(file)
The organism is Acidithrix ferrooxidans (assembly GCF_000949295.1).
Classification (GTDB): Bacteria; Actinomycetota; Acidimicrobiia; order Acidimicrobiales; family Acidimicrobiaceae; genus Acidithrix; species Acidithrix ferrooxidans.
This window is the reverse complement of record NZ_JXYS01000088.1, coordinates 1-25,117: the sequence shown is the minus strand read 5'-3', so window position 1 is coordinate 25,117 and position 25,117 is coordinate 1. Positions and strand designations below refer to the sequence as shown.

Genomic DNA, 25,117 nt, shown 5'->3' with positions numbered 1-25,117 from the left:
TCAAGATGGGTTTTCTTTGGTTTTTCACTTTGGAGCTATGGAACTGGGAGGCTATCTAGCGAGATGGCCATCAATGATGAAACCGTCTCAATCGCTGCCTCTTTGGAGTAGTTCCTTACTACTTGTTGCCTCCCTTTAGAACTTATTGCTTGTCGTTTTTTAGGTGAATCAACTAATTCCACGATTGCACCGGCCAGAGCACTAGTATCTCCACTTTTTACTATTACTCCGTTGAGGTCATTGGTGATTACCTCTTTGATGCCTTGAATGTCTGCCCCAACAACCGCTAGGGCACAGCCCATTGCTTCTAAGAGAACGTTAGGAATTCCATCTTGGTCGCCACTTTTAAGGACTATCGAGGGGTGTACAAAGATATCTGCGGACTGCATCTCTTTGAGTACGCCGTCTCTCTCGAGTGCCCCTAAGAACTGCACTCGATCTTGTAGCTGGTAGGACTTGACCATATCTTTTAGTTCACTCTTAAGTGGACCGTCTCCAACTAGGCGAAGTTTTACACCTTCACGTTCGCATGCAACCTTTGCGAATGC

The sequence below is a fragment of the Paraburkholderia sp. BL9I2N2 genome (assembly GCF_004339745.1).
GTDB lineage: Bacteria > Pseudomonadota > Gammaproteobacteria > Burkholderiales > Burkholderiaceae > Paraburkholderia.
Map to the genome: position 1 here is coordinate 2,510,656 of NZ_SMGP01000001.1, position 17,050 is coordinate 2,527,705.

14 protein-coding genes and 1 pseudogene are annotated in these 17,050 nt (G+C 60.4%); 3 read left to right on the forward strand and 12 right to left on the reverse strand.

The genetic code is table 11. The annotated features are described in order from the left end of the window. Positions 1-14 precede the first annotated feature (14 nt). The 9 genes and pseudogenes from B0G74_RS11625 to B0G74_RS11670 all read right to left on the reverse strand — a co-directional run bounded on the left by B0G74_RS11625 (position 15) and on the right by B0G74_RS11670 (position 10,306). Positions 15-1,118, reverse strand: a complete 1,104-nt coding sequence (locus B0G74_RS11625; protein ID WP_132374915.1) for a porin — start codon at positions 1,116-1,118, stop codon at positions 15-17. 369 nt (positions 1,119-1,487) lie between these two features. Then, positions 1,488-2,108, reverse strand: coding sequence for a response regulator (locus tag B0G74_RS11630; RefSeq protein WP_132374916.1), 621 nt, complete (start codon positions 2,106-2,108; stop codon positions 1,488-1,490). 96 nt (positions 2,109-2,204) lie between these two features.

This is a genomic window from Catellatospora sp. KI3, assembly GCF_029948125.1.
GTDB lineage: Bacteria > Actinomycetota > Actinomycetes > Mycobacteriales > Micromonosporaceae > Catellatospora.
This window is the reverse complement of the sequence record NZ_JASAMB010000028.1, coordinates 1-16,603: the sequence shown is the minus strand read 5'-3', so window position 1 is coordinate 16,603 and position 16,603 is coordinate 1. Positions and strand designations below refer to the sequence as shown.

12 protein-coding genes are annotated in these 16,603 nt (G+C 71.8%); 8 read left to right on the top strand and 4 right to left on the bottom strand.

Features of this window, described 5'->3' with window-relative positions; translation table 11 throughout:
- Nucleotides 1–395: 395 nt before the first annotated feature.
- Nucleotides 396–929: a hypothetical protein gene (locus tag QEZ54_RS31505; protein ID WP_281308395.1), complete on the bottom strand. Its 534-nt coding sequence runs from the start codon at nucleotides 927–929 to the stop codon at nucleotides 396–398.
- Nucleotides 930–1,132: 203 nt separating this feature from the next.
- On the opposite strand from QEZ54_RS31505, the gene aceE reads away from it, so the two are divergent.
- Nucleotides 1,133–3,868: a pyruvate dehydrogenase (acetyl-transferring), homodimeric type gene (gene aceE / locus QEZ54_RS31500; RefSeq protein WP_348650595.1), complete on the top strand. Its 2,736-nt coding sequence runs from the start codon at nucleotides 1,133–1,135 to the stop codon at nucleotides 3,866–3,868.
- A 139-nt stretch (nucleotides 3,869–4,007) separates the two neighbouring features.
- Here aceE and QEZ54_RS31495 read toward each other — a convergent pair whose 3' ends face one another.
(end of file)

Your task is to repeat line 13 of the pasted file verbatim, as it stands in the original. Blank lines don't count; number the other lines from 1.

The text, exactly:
This window is the reverse complement of the sequence record NZ_JASAMB010000028.1, coordinates 1-16,603: the sequence shown is the minus strand read 5'-3', so window position 1 is coordinate 16,603 and position 16,603 is coordinate 1. Positions and strand designations below refer to the sequence as shown.